I actually found my power weapon: it was assuredly in a pair. It is this pair of Zara jeans I have gotten it off the racks during a sale season. Actually I would like to correct it: I got it off a woman's hands instead. I remember her clutching it securely, wanting to make it her power weapon too. But I managed to make it mine with a little 'Oh you put it down so I'm taking it and it's mine now!' trick.

I might have been reusing all these photos, but hey, here's the catch. If I haven't been repetitively exploiting these pair of jeans, would they actually miraculously reappear in all my other outfit-of-the-days?

Just so you know, I know what you guys might be thinking initially: 'White COS t-shirt isn't it.', but there are times that surprises might actually sprung onto you unsuspectingly. So I might have actually found mine, currently. But what about you guys?

Image One: Topshop blazer, Zara t-shirt, Zara loafers, Proenza Schouler clutch

Image Two: Feist collar, Topman t-shirt, Zara sandals

Image Three: Feist muscle tank, Monki crossbody bag, Zara sandals

Images done by Mr Big

Sunday, 19 October 2014

Reliving Something Old




Recently I read a witty article worthy of some repartee on man repeller. As I am an extrinsically dumb individual (I have no idea why people portray me as this) with an unexpected love for profound debates, I could finally find one I'd both agree and disagree. And to be frank, I seldom disagree. In fact, I never disagree. It is either I'm just a constant sucker for accepting what people have sold to me or I'm just inherently connected to my empathy side that I will tune myself into the same thinking levels of the opposite party (or writer).

I have to agree that the tag phrase for 'Buy now, wear forever' is omnipresent, or may I even say it, overly used when someone decides to undergo exploitation when they really needed something. Pay attention to this common catch-phrase next time while you visit the stores: "I'm so going to wear this like forever, it'll be my signature piece."

What a common excuse to repress your guilt for splurging hundreds of dollars on that Alexander Wang dress.

I dare to say this because I also do it too; I mean who doesn't? I recently found myself spending a hundred and sixty (a hundred and fifty nine, to be exact) on a faux fur jacket from H&M Studio collection when it was totally impractical for me, since I'm living somewhere near the equator.

"I'll need this for Hong Kong during December! And my sixty year old self when I visit the supermarket!" was my excuse to prove that 'it is a good investment and I'll wear it forever'.

But the truth is, I wouldn't. Kayla was right, would you see yourself wearing that pair of leather jogging pants (cue Alexander Wang x H&M) you just bought (you're twenty) when you're eighty? Would I see myself wearing that faux fur jacket when I'm shopping for groceries during sixty? Maybe I would wear faux fur to the supermarket, but it'll definitely not be the same coat from H&M. We're in a state of constant alteration; changing the way we look (cue plastic surgery and botox), changing the way we behave (cue social stigmas and relationships that renders us, the relatively more adaptable, to adjust), changing the way we see things (cue self help guides) that it is rather impossible for us to come to a halt. In our current generation, we are always mobile and fluid. If we could not get to our Plan A, fret not. We will just have a change of course and head for Plan B. Or even Plan Z.

For us fashionable individuals, our predominant excuse for buying clothes as aforementioned would then transpose into lies; and pile up even more lies to conceal our indiscretion for making that hasty purchase - followed by wearing it once and then chucking it in the deep hells of our closets that is non-existent to even your own naked eye with a simple and prevalent line: "It'll be vintage and then it means it's a good investment.".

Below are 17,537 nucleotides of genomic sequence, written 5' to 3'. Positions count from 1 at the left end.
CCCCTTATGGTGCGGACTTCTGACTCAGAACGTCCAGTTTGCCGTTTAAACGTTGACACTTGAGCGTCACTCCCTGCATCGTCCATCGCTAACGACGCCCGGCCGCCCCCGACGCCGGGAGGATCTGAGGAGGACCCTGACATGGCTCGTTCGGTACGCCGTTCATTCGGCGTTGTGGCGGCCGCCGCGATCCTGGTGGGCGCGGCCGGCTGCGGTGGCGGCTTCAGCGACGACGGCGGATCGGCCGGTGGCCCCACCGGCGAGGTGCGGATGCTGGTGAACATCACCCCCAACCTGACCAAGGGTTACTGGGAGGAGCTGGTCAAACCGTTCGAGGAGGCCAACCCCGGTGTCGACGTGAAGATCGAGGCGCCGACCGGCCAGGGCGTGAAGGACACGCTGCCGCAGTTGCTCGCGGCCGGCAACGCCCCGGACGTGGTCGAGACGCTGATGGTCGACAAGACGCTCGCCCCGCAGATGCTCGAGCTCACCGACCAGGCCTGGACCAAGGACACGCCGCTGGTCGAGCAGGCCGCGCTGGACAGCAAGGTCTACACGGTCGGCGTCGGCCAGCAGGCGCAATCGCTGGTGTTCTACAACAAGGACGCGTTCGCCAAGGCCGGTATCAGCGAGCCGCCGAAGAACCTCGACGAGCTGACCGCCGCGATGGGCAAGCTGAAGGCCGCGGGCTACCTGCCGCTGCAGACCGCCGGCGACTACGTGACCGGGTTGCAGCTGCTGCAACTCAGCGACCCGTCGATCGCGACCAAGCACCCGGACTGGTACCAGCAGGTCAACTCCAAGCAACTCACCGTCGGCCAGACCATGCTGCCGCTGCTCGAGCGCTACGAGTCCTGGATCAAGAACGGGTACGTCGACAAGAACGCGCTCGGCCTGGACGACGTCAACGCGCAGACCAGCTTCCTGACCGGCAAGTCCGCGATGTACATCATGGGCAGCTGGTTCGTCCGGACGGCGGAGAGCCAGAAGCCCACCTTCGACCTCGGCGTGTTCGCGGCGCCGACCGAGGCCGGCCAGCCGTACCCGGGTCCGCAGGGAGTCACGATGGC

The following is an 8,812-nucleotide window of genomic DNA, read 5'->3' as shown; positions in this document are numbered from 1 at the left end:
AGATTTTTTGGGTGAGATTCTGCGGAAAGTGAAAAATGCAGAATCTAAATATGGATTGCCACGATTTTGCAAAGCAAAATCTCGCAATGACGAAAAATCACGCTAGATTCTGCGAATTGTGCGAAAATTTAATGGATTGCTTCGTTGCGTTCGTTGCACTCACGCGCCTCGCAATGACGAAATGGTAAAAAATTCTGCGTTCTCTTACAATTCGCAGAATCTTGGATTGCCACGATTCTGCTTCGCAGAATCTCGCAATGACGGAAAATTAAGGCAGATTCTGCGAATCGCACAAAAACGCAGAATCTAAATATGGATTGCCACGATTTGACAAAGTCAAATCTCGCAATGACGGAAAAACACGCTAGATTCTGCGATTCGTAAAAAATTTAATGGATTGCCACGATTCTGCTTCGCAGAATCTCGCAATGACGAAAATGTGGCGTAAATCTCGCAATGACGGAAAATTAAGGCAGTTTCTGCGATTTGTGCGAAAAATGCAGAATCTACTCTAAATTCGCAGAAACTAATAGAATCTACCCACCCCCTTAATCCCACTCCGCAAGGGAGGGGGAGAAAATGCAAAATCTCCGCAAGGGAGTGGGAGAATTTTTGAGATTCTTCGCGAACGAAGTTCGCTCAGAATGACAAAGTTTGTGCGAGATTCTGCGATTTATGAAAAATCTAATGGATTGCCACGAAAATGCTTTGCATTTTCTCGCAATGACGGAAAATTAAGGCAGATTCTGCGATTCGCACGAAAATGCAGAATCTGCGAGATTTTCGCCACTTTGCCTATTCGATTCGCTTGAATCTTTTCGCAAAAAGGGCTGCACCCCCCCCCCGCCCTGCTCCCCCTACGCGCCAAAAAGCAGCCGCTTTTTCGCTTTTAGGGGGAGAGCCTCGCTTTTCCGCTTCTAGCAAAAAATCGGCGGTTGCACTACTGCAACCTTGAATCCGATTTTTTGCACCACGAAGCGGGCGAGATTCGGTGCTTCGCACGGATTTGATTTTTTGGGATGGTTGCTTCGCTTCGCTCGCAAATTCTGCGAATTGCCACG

This is an epitome of "Buy now, wear for now".

However, we all know that there are some - despite being very negligible in number - individuals who would still slide their vintage leather pants up their saggy asses and say 'I still love them'. I can't see myself not donning on the simple white t-shirt when I reach sixty. It might not be from COS, but hey, it'll still be that overly used and abused white t-shirt that justifies it's timelessness. There will be a time whereby that bastardized excuse you have used would not make you regret for purchasing something when you want to relive in them. It will be then the right moment to pull them out of your closets, which happen to be in a deeply hidden abyssal state, and go "Hey, I missed you.". Two years back, I may have been addicted to highlighter jeans, but not now. Yet, there is this essence that still lingers inside me, craving for that rekindling sensation to reconnect with the old you.

So I'm reliving my past clothes in hopes of salvaging something old, something that might still be inherently residing deep down beneath my current obsession with French ways. I might not be wearing highlighter jeans in the above pictures, but I was rather sure that my love for high-waisted khaki trousers has already ended two months back. I mixed it up with something that is au courant: tweed sneakers and french slogan t-shirts. At times if you miss who you were, the easily comprehensible way to feel like your past self is to wear the old you.

Zara t-shirt, Zara high-waisted khaki trousers, Man Repeller x Superga tweed sneakers.

Images done by Mr Big

P/S: Not applicable if you do not want to relive unhappy emotions.

Thursday, 16 October 2014

How to Look (French) Chic Even at the Coffee Shop




I have to admit, I was slightly thrown aback when I started on the first page of 'How to be Parisian'. I wasn't exactly thrown back till the fact that I stood dumbfounded with my mouth widely hung for like a good whole minute, but I wasn't anticipating it. It was after all, Parisian; something you would associate with poise, class and presence. You'll know a Parisienne once she enters a room, her presence spreads throughout the walls and permeates the entire compartment. She carries that effortless class and wears that signature scent that when you smell it from a distance, you'll instantly know that the Parisienne is arriving. Despite that stereotypical portrayal we'd always project on Parisienne/Parisians, that aphorism in the book was lurking with a subtle hint, yet conspicuous, of naughtiness.